In an " interview " published in the Daily News
and Leader on Monday Mr. Lloyd George stated his views on the labour unrest. " The right to strike," he said, " is fundamental, but
strikes are no final remedy. No ; whenever you begin to probe these matters you always get back to the land. It is the agricultural labourer on whom we should concentrate attention." The interviewer remarked that the agricultural labourer had lower wages than any one. Mr. Lloyd George then expressed his belief that all other wages were depressed by the indirect competition of the agricultural labourer. When the interviewer suggested that even in the wages of agricultural labourers there were variations, Mr. Lloyd George said :—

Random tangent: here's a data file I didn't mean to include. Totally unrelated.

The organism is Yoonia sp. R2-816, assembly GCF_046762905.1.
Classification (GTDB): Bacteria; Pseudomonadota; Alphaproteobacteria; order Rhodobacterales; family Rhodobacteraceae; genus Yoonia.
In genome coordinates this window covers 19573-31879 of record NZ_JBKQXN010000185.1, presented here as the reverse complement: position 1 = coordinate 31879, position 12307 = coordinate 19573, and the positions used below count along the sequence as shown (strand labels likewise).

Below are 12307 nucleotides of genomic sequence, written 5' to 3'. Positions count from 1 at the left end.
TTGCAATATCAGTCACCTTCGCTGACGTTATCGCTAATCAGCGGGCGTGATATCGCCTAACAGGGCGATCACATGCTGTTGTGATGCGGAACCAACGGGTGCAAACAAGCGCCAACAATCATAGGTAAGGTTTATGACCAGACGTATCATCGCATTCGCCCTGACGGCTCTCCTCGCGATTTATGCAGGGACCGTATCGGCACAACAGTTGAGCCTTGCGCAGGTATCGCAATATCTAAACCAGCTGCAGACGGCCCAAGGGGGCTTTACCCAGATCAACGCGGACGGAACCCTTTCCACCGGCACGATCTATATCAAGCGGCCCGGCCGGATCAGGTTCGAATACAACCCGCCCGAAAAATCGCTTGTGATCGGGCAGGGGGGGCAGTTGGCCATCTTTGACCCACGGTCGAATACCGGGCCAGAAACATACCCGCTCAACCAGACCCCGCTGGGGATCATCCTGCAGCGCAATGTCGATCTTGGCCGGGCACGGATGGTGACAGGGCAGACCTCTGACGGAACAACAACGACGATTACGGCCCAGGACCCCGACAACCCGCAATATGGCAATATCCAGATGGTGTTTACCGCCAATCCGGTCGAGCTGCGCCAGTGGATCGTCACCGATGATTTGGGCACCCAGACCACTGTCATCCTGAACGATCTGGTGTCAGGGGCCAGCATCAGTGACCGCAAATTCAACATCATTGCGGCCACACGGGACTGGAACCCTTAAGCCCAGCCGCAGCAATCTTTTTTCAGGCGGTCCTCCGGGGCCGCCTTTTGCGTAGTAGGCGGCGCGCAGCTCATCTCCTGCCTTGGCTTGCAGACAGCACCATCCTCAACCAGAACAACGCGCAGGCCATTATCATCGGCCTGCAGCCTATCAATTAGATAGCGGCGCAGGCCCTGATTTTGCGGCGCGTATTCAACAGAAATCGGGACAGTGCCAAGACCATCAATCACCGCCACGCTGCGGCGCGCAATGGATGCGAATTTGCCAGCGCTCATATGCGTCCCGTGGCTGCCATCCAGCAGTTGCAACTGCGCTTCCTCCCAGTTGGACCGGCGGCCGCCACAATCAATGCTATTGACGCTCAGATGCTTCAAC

" That is just whore the absurdity of the position lies. When a labourer is put off with 12s. or 14s. a week it is not due to supply and demand or the exigencies of the market. It is simply a. matter of custom and organization. In my county of Carnarvon the labourer gets his pound in meal and in malt. Yet the land is rugged and the soil uneven. But just across the Menai Straits, for no apparent reason, wages are lower on soil that is often more fertile. Indeed, the worst cases of under-payment are found in °aunties like Buckinghamshire and Dorset, where the land is admirable and there are prosperous markets for produce at the doors. No harm of any kind would come to agriculture if the wage for labour rose to a pound a week all over the country, and that condition would be much the most effective way of improving the minimum wage in other industries."